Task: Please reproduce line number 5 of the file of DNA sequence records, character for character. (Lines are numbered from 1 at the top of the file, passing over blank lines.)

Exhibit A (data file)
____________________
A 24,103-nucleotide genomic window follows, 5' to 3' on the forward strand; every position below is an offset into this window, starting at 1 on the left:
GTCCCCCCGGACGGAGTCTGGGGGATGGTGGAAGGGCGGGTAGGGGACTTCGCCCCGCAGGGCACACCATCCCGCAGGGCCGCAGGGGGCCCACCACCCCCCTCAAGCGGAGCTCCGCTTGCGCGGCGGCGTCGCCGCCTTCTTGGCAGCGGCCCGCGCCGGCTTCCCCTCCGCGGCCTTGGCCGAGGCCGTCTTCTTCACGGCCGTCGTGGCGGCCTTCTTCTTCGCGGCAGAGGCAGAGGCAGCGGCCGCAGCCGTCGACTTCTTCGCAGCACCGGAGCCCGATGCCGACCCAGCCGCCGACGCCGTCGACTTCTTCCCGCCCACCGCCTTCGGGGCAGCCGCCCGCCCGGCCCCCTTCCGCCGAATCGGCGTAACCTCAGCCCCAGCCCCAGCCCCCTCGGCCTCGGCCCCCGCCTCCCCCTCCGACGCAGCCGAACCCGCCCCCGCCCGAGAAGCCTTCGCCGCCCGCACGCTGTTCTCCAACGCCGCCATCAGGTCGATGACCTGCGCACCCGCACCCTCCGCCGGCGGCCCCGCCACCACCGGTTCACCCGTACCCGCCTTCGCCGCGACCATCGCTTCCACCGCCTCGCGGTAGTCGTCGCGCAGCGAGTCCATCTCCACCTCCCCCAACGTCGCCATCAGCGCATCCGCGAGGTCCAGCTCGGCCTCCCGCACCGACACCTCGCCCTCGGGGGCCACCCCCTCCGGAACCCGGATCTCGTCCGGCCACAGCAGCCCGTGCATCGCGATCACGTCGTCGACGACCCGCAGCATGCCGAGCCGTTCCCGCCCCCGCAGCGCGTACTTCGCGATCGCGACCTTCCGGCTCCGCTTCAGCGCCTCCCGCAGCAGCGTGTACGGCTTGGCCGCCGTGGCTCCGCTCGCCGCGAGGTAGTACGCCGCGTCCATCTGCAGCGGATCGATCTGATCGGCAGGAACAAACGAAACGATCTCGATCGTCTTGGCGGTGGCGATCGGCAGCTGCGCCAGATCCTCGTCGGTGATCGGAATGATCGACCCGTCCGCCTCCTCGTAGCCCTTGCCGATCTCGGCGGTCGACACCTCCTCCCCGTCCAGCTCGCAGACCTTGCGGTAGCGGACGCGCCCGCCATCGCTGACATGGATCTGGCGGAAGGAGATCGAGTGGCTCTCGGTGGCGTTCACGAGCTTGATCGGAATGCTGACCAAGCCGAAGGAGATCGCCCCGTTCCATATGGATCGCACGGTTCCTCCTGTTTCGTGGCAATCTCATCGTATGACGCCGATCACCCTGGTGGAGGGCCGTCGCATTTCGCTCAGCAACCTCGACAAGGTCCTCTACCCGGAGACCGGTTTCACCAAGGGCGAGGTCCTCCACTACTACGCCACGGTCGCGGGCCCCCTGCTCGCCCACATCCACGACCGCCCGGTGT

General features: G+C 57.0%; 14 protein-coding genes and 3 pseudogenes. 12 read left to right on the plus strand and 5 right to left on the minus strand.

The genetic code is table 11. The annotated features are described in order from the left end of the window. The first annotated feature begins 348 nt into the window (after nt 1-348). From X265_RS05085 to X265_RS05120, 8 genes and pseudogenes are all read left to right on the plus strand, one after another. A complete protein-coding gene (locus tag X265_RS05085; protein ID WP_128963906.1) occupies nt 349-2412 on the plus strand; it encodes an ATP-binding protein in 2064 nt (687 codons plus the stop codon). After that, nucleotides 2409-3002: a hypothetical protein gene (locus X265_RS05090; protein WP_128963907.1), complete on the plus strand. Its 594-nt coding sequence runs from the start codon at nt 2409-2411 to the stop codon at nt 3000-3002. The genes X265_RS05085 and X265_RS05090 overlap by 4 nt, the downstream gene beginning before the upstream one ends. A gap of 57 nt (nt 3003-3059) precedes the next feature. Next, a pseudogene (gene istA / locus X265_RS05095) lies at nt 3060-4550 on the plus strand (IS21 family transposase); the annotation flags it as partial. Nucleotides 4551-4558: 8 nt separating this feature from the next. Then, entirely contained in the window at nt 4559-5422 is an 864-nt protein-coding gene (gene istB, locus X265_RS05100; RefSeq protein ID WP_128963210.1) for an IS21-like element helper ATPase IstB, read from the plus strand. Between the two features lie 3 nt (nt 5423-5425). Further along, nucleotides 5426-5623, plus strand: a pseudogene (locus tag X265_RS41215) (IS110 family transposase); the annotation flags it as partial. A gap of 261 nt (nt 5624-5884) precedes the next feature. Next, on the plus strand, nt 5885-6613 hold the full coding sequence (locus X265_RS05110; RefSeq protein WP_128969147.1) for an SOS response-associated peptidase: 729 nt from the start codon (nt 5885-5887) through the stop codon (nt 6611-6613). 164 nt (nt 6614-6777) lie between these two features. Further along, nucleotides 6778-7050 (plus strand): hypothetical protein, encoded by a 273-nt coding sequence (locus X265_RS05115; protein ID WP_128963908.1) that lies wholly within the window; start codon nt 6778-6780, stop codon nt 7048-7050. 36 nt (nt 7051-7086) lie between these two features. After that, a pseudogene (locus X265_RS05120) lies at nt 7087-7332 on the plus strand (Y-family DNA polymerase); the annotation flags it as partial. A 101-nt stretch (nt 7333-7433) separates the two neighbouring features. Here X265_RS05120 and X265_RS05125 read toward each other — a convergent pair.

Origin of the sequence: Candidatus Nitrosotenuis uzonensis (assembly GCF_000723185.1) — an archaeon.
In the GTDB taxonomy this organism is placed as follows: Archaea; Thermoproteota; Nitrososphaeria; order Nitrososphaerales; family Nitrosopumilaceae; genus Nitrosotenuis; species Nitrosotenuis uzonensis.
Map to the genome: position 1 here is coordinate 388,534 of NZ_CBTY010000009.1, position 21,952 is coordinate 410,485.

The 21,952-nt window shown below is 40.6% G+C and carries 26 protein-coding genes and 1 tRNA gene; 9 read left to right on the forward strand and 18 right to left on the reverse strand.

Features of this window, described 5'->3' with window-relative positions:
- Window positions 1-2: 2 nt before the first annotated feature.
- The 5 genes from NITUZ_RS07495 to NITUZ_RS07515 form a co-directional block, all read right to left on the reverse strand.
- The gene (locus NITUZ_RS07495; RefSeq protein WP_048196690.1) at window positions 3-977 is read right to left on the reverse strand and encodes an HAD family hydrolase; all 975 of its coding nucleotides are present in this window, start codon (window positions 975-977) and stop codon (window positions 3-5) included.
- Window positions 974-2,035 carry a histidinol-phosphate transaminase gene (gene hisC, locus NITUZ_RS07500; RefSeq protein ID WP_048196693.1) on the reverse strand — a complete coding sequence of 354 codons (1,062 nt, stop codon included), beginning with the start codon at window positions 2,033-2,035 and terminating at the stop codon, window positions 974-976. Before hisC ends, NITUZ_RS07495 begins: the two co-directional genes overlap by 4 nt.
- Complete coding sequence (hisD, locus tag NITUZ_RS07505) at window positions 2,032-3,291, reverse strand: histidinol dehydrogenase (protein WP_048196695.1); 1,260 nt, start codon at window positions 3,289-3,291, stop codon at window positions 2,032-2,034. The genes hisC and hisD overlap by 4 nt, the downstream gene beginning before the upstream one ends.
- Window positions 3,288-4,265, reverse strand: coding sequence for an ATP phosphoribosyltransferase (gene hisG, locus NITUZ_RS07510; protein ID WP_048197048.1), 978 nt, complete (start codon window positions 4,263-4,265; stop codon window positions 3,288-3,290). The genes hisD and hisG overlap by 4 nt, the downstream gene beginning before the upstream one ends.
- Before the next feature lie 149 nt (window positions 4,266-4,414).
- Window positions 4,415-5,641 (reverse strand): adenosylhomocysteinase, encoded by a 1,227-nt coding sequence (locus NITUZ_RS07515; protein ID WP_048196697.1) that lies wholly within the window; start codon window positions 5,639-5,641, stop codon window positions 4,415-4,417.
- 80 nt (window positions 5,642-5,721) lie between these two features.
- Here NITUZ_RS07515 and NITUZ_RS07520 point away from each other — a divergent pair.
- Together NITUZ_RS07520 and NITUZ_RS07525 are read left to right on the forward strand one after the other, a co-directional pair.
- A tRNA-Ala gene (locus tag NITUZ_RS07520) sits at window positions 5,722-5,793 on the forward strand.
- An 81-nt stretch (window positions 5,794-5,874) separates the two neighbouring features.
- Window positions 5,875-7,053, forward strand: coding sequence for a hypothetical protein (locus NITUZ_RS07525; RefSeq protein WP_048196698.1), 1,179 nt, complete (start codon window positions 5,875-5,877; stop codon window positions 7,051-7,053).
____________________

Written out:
Origin of the sequence: Candidatus Nitrosotenuis uzonensis (assembly GCF_000723185.1) — an archaeon.